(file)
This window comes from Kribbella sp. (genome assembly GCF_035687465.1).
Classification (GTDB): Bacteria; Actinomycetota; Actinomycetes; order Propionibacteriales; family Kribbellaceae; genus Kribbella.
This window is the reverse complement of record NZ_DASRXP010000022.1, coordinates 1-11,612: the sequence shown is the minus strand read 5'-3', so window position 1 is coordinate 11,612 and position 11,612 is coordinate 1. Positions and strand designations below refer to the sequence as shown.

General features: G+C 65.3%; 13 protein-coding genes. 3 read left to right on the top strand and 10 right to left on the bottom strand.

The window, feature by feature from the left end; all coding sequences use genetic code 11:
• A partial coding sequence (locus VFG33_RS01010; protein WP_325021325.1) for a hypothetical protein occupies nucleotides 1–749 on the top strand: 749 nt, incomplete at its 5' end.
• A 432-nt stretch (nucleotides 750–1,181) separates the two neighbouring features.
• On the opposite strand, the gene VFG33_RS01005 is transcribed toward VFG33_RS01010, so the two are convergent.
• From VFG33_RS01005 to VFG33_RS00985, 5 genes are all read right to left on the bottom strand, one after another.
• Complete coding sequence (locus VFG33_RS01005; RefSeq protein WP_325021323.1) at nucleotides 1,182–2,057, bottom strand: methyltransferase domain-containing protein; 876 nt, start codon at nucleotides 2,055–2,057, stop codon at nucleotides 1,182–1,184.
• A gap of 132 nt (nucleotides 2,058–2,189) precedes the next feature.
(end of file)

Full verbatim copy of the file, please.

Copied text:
This window comes from Kribbella sp. (genome assembly GCF_035687465.1).
Classification (GTDB): Bacteria; Actinomycetota; Actinomycetes; order Propionibacteriales; family Kribbellaceae; genus Kribbella.
This window is the reverse complement of record NZ_DASRXP010000022.1, coordinates 1-11,612: the sequence shown is the minus strand read 5'-3', so window position 1 is coordinate 11,612 and position 11,612 is coordinate 1. Positions and strand designations below refer to the sequence as shown.

General features: G+C 65.3%; 13 protein-coding genes. 3 read left to right on the top strand and 10 right to left on the bottom strand.

The window, feature by feature from the left end; all coding sequences use genetic code 11:
• A partial coding sequence (locus VFG33_RS01010; protein WP_325021325.1) for a hypothetical protein occupies nucleotides 1–749 on the top strand: 749 nt, incomplete at its 5' end.
• A 432-nt stretch (nucleotides 750–1,181) separates the two neighbouring features.
• On the opposite strand, the gene VFG33_RS01005 is transcribed toward VFG33_RS01010, so the two are convergent.
• From VFG33_RS01005 to VFG33_RS00985, 5 genes are all read right to left on the bottom strand, one after another.
• Complete coding sequence (locus VFG33_RS01005; RefSeq protein WP_325021323.1) at nucleotides 1,182–2,057, bottom strand: methyltransferase domain-containing protein; 876 nt, start codon at nucleotides 2,055–2,057, stop codon at nucleotides 1,182–1,184.
• A gap of 132 nt (nucleotides 2,058–2,189) precedes the next feature.